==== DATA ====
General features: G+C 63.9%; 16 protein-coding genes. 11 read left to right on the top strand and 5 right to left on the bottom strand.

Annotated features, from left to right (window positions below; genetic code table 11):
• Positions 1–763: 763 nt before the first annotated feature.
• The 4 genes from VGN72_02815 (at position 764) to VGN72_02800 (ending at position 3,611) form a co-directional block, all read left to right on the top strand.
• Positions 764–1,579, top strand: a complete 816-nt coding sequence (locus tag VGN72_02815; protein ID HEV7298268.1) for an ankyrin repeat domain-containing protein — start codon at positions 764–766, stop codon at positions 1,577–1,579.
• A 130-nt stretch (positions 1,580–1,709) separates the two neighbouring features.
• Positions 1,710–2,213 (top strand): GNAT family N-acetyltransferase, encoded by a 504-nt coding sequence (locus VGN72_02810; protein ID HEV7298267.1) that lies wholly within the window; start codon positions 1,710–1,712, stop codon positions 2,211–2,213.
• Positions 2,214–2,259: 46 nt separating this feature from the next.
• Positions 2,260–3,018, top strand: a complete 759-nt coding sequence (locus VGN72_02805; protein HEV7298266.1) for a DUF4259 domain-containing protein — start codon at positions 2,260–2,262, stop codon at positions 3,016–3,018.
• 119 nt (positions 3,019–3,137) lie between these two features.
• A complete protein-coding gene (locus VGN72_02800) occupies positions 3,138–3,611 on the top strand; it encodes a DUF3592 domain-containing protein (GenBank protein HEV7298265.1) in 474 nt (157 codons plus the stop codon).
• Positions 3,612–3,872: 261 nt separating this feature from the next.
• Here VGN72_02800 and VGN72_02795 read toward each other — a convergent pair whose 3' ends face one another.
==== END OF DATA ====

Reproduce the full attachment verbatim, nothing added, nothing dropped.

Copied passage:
General features: G+C 63.9%; 16 protein-coding genes. 11 read left to right on the top strand and 5 right to left on the bottom strand.

Annotated features, from left to right (window positions below; genetic code table 11):
• Positions 1–763: 763 nt before the first annotated feature.
• The 4 genes from VGN72_02815 (at position 764) to VGN72_02800 (ending at position 3,611) form a co-directional block, all read left to right on the top strand.
• Positions 764–1,579, top strand: a complete 816-nt coding sequence (locus tag VGN72_02815; protein ID HEV7298268.1) for an ankyrin repeat domain-containing protein — start codon at positions 764–766, stop codon at positions 1,577–1,579.
• A 130-nt stretch (positions 1,580–1,709) separates the two neighbouring features.
• Positions 1,710–2,213 (top strand): GNAT family N-acetyltransferase, encoded by a 504-nt coding sequence (locus VGN72_02810; protein ID HEV7298267.1) that lies wholly within the window; start codon positions 1,710–1,712, stop codon positions 2,211–2,213.
• Positions 2,214–2,259: 46 nt separating this feature from the next.
• Positions 2,260–3,018, top strand: a complete 759-nt coding sequence (locus VGN72_02805; protein HEV7298266.1) for a DUF4259 domain-containing protein — start codon at positions 2,260–2,262, stop codon at positions 3,016–3,018.
• 119 nt (positions 3,019–3,137) lie between these two features.
• A complete protein-coding gene (locus VGN72_02800) occupies positions 3,138–3,611 on the top strand; it encodes a DUF3592 domain-containing protein (GenBank protein HEV7298265.1) in 474 nt (157 codons plus the stop codon).
• Positions 3,612–3,872: 261 nt separating this feature from the next.
• Here VGN72_02800 and VGN72_02795 read toward each other — a convergent pair whose 3' ends face one another.